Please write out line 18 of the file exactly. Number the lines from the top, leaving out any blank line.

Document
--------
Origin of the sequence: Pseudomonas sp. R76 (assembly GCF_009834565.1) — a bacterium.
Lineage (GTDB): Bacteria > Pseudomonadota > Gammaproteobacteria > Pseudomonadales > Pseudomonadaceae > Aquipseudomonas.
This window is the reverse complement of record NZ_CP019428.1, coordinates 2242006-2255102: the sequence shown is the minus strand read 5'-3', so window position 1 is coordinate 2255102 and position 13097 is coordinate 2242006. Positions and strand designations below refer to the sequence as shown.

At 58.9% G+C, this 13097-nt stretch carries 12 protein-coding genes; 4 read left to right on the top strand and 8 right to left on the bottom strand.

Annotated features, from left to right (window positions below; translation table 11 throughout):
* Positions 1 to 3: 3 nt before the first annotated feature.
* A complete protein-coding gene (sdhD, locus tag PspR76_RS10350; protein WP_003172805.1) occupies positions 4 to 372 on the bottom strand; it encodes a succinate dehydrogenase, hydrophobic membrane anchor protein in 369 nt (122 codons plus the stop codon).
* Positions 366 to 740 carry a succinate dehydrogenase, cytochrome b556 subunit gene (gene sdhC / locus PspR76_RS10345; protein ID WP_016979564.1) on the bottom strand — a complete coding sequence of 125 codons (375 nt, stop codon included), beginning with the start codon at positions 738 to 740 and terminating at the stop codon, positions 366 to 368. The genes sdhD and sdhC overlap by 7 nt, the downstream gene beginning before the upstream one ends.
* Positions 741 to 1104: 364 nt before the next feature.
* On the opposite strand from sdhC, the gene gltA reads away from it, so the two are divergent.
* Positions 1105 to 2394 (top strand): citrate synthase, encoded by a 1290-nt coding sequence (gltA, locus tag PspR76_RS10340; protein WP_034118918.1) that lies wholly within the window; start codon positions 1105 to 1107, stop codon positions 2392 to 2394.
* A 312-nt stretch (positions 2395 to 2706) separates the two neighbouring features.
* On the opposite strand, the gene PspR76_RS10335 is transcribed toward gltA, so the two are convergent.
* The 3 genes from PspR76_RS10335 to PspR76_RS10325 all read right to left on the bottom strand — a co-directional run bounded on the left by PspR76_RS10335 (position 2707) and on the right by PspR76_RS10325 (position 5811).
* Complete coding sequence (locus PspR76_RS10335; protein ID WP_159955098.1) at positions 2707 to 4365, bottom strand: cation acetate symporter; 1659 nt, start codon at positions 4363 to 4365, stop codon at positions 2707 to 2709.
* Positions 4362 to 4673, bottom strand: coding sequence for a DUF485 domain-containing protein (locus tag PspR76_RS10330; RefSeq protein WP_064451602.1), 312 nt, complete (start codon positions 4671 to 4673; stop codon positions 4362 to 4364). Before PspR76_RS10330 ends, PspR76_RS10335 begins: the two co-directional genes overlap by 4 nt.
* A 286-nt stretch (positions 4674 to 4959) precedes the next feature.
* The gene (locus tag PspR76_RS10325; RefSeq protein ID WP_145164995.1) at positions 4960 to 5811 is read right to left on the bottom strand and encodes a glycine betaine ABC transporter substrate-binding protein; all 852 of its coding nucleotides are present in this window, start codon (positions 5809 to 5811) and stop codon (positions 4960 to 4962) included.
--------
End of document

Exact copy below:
* The gene (locus tag PspR76_RS10325; RefSeq protein ID WP_145164995.1) at positions 4960 to 5811 is read right to left on the bottom strand and encodes a glycine betaine ABC transporter substrate-binding protein; all 852 of its coding nucleotides are present in this window, start codon (positions 5809 to 5811) and stop codon (positions 4960 to 4962) included.